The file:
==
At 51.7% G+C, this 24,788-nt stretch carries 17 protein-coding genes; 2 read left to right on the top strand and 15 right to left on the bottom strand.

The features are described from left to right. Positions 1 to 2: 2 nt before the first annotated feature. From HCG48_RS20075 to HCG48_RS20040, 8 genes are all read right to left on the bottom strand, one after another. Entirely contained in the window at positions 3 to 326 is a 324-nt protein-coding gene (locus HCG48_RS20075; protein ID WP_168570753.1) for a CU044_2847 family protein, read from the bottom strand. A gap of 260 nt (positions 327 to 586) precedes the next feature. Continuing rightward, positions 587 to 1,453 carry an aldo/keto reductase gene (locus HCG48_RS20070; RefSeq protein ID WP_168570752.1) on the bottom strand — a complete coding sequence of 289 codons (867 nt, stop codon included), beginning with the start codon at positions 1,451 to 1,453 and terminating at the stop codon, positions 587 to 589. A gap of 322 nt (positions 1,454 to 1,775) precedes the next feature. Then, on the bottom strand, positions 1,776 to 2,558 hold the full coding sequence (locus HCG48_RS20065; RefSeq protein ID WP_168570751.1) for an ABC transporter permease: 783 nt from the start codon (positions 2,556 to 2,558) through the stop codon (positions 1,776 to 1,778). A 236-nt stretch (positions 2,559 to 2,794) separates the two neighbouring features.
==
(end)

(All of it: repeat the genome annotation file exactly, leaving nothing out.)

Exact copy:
At 51.7% G+C, this 24,788-nt stretch carries 17 protein-coding genes; 2 read left to right on the top strand and 15 right to left on the bottom strand.

The features are described from left to right. Positions 1 to 2: 2 nt before the first annotated feature. From HCG48_RS20075 to HCG48_RS20040, 8 genes are all read right to left on the bottom strand, one after another. Entirely contained in the window at positions 3 to 326 is a 324-nt protein-coding gene (locus HCG48_RS20075; protein ID WP_168570753.1) for a CU044_2847 family protein, read from the bottom strand. A gap of 260 nt (positions 327 to 586) precedes the next feature. Continuing rightward, positions 587 to 1,453 carry an aldo/keto reductase gene (locus HCG48_RS20070; RefSeq protein ID WP_168570752.1) on the bottom strand — a complete coding sequence of 289 codons (867 nt, stop codon included), beginning with the start codon at positions 1,451 to 1,453 and terminating at the stop codon, positions 587 to 589. A gap of 322 nt (positions 1,454 to 1,775) precedes the next feature. Then, on the bottom strand, positions 1,776 to 2,558 hold the full coding sequence (locus HCG48_RS20065; RefSeq protein ID WP_168570751.1) for an ABC transporter permease: 783 nt from the start codon (positions 2,556 to 2,558) through the stop codon (positions 1,776 to 1,778). A 236-nt stretch (positions 2,559 to 2,794) separates the two neighbouring features.